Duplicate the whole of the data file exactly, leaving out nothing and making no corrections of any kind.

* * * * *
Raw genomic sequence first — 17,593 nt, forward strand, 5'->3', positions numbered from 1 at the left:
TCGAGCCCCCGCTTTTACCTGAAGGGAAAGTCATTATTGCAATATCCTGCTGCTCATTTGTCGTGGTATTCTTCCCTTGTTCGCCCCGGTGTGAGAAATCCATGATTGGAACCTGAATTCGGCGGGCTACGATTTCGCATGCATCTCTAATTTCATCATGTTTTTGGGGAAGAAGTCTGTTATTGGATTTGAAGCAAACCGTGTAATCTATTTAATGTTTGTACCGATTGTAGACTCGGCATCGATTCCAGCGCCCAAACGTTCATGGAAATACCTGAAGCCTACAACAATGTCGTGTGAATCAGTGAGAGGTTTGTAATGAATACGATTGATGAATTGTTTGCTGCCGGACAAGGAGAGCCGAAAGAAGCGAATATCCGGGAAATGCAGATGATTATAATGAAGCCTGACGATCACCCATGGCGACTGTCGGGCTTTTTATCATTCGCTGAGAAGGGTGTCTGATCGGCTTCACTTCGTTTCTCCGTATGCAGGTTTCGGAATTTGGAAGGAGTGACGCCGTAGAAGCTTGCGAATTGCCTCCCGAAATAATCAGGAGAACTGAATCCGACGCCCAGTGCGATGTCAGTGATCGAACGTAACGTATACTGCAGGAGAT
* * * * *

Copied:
Raw genomic sequence first — 17,593 nt, forward strand, 5'->3', positions numbered from 1 at the left:
TCGAGCCCCCGCTTTTACCTGAAGGGAAAGTCATTATTGCAATATCCTGCTGCTCATTTGTCGTGGTATTCTTCCCTTGTTCGCCCCGGTGTGAGAAATCCATGATTGGAACCTGAATTCGGCGGGCTACGATTTCGCATGCATCTCTAATTTCATCATGTTTTTGGGGAAGAAGTCTGTTATTGGATTTGAAGCAAACCGTGTAATCTATTTAATGTTTGTACCGATTGTAGACTCGGCATCGATTCCAGCGCCCAAACGTTCATGGAAATACCTGAAGCCTACAACAATGTCGTGTGAATCAGTGAGAGGTTTGTAATGAATACGATTGATGAATTGTTTGCTGCCGGACAAGGAGAGCCGAAAGAAGCGAATATCCGGGAAATGCAGATGATTATAATGAAGCCTGACGATCACCCATGGCGACTGTCGGGCTTTTTATCATTCGCTGAGAAGGGTGTCTGATCGGCTTCACTTCGTTTCTCCGTATGCAGGTTTCGGAATTTGGAAGGAGTGACGCCGTAGAAGCTTGCGAATTGCCTCCCGAAATAATCAGGAGAACTGAATCCGACGCCCAGTGCGATGTCAGTGATCGAACGTAACGTATACTGCAGGAGAT